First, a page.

Andy Murray will officially be replaced as world number one before the US Open after withdrawing from the upcoming Cincinnati Masters due to an ongoing hip problem. The three-time grand slam champion has been atop the ATP standings since last November, but either Roger Federer or Rafael Nadal will take over come the fourth major of the year at Flushing Meadows.
"Unfortunately I won't be playing in Cincinnati as I continue my recovery," Murray said, who finished 2016 as the world number one after winning 24 matches in a row. "I always enjoy playing there and I look forward to returning next year. I'm continuing to work hard on the court with the aim of being in New York."
Injury hindered Murray during his run to the Wimbledon quarter-finals and forced him to pull out of this week's Rogers Cup in Montreal, the first significant event of the American hard court season. Though he had no points to defend in Canada he did reach the final in Cincinnati, and upon the rankings being recalculated after that second Masters 1000 event Murray will find himself off the top regardless of Nadal or Federer's performance over the next fortnight.
Spaniard Nadal is the favourite to return to world number one for the first time since June 2014 in Montreal and will do so if he reaches the semi-finals. Federer meanwhile has no points to defend for the remainder of the season and, should he remain fit, could replace Nadal in Cincinnati – though he may have to reach the final in both events.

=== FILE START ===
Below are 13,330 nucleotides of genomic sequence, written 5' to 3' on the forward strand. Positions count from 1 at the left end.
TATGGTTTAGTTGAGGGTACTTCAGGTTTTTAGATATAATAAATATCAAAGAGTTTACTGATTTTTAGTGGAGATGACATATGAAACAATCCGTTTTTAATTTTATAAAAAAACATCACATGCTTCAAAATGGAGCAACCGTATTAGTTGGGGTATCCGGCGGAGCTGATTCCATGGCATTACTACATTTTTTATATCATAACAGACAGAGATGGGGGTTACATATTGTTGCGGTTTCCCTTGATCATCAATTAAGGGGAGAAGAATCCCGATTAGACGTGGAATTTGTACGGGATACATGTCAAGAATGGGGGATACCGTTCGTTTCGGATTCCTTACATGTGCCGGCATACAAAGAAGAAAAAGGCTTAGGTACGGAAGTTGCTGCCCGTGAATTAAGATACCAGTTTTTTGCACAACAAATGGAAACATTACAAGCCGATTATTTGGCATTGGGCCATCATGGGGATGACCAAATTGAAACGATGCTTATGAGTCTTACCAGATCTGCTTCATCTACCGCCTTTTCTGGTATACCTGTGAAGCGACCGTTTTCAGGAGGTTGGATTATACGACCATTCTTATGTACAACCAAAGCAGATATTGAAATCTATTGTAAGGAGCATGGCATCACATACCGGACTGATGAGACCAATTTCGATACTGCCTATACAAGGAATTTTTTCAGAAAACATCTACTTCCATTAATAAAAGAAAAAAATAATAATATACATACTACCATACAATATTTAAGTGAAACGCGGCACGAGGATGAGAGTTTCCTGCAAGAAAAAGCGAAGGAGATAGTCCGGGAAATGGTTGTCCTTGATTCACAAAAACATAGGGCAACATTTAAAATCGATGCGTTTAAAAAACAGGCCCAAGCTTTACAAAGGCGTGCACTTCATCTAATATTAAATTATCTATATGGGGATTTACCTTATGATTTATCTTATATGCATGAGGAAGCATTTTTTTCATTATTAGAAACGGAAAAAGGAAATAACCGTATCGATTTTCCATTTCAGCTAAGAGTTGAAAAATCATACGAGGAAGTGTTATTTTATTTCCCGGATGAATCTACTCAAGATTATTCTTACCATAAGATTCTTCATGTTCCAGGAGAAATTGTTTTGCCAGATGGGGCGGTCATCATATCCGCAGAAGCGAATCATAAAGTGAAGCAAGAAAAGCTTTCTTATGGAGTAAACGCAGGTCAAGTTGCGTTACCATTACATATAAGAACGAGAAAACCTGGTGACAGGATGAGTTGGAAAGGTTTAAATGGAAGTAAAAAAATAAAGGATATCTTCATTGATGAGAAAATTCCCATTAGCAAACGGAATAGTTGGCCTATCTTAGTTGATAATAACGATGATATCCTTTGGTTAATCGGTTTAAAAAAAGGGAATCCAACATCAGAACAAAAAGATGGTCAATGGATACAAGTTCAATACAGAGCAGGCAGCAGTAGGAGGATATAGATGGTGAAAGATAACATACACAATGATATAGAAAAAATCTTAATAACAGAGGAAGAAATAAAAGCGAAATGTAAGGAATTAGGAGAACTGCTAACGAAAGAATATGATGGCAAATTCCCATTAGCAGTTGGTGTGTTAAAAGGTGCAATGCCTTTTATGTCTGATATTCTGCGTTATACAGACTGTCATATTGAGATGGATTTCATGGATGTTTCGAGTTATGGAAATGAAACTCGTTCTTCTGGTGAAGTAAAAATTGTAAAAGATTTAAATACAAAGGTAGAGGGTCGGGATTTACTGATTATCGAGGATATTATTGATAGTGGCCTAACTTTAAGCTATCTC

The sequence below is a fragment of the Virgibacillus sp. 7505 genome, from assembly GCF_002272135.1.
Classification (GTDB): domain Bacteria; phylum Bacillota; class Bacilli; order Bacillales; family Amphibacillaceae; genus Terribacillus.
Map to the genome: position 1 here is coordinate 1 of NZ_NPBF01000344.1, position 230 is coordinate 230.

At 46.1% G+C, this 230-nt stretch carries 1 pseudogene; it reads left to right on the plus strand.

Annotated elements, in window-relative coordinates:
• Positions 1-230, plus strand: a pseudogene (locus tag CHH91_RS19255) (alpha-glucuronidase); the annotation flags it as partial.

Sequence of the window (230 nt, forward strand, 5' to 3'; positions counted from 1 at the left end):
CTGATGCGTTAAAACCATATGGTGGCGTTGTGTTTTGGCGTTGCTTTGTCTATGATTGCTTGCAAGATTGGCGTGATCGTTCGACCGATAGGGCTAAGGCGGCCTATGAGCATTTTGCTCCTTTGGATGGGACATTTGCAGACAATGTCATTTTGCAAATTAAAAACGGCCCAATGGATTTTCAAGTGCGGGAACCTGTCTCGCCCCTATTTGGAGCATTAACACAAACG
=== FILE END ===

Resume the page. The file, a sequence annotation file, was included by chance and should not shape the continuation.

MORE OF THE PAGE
Ten-time French Open winner Nadal faces Borna Coric of Croatia in his opening match this week and could face Juan Martin del Potro, who beat him at the Olympic Games this time last year, for a place in the last eight. Milos Raonic is likely to lie in wait in a match that, should Nadal win, would see him underline his remarkable return in 2017.
Meanwhile, a second tournament withdrawal in a row for Murray throws into doubt his participation in the US Open in New York, which starts on 28 August. The British number one has so far avoided surgery and opted for rest rather than going under the knife in a procedure that would curtail his season.
Whether Murray will be willing or able to play through the pain barrier in an effort to revive his campaign remains to be seen. The hip problem severely hinders his court coverage – one of his defining traits – and was apparent during the latter stages of his loss to Sam Querrey at SW19.